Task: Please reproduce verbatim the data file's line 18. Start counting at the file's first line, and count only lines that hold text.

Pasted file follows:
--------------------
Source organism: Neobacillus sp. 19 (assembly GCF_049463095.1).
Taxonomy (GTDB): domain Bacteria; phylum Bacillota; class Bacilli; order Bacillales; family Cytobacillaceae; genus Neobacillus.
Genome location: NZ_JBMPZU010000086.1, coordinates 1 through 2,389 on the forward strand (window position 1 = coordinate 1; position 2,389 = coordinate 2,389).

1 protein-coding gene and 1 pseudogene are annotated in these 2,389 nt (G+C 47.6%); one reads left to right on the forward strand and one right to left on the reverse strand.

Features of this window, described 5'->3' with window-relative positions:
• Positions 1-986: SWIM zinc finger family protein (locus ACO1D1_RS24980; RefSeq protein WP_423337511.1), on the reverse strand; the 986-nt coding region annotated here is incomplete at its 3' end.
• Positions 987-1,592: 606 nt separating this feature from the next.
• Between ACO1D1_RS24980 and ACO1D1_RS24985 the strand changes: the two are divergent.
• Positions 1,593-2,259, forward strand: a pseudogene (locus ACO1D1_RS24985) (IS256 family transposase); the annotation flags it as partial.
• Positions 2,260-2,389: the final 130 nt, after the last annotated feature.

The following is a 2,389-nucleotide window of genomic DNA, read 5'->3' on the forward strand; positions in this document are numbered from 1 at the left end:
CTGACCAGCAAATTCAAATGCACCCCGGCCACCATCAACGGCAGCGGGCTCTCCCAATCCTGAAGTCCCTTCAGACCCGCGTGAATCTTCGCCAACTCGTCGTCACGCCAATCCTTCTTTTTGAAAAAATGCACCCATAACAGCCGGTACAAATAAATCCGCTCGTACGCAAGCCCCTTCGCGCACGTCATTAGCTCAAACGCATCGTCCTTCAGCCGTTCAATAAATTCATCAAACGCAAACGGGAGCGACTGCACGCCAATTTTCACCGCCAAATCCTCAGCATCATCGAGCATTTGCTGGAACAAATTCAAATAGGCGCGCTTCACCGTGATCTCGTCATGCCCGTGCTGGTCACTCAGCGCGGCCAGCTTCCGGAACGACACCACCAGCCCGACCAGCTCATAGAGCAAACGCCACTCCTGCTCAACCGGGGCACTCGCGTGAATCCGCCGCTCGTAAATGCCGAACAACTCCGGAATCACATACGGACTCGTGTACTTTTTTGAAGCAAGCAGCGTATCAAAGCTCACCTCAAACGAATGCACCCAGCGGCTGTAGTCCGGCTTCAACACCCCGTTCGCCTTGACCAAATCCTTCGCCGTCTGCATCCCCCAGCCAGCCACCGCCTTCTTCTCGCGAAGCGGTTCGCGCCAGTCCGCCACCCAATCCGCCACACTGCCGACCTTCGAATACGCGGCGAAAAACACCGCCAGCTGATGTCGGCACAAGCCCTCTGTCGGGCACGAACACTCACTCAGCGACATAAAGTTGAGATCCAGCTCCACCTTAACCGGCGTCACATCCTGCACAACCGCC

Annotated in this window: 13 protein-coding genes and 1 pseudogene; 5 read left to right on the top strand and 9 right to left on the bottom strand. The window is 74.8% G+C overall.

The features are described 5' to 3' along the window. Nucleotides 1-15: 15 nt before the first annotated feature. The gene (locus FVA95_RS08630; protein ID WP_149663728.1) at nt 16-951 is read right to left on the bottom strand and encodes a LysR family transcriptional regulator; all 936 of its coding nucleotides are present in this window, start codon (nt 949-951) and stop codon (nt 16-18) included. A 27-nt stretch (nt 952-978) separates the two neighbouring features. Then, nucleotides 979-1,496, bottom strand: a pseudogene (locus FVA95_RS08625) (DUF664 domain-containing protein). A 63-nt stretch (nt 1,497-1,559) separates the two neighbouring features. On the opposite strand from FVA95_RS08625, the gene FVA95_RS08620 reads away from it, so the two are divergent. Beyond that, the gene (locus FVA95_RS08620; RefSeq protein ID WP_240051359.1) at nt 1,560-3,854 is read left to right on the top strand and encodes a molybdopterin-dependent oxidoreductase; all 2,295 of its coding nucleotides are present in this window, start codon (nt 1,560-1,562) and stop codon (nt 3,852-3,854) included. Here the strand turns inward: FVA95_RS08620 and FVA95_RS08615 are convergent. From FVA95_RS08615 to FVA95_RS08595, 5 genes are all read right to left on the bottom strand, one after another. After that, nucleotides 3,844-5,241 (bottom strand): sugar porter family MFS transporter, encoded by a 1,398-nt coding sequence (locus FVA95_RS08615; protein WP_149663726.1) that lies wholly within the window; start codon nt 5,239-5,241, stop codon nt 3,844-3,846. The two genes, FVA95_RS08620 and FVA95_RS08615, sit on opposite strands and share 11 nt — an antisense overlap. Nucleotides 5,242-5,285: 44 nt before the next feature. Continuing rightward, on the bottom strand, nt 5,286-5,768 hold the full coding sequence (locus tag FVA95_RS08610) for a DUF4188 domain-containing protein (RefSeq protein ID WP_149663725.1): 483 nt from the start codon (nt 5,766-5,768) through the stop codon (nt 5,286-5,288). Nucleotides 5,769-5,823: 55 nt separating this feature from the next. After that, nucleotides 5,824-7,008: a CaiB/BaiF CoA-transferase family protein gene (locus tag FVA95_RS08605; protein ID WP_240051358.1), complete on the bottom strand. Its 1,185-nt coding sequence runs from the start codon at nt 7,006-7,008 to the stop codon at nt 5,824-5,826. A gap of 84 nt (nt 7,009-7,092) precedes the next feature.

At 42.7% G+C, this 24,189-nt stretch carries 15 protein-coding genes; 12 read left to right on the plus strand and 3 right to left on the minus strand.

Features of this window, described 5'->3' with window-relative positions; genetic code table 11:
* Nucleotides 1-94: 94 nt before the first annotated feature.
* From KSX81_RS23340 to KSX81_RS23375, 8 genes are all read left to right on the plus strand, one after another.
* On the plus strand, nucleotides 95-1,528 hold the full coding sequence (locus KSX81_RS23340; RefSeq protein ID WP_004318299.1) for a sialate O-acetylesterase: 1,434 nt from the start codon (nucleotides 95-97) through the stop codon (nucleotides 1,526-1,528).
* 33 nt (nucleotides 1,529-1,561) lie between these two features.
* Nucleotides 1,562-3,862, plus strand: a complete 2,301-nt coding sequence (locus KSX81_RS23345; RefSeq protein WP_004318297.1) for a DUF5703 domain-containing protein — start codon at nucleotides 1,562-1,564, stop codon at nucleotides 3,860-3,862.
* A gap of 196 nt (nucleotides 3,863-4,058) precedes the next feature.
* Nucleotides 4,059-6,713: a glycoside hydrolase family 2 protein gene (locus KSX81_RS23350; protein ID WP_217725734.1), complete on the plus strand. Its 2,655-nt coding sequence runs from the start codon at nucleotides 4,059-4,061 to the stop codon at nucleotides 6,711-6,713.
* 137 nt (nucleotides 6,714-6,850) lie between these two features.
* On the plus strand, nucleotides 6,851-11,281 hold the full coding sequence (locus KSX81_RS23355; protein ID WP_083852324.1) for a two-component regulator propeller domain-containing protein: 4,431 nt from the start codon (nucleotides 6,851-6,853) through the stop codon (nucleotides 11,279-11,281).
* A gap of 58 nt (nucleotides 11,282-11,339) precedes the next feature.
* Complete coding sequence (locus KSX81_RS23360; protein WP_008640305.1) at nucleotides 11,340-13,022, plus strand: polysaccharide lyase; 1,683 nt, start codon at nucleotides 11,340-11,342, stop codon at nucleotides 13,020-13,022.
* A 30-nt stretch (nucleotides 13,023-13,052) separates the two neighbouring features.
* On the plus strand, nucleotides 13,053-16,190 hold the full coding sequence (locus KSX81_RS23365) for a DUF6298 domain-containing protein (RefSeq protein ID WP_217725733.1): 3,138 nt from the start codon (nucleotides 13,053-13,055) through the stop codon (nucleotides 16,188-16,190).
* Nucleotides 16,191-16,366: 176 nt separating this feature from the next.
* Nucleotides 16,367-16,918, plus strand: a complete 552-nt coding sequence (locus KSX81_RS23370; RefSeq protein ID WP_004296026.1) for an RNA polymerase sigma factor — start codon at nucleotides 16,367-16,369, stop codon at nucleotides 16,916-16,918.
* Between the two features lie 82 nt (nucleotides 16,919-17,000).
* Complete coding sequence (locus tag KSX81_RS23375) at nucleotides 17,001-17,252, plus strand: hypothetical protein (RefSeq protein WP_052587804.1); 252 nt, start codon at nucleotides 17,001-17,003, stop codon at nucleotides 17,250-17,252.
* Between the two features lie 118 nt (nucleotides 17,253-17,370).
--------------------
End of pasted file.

* From KSX81_RS23340 to KSX81_RS23375, 8 genes are all read left to right on the plus strand, one after another.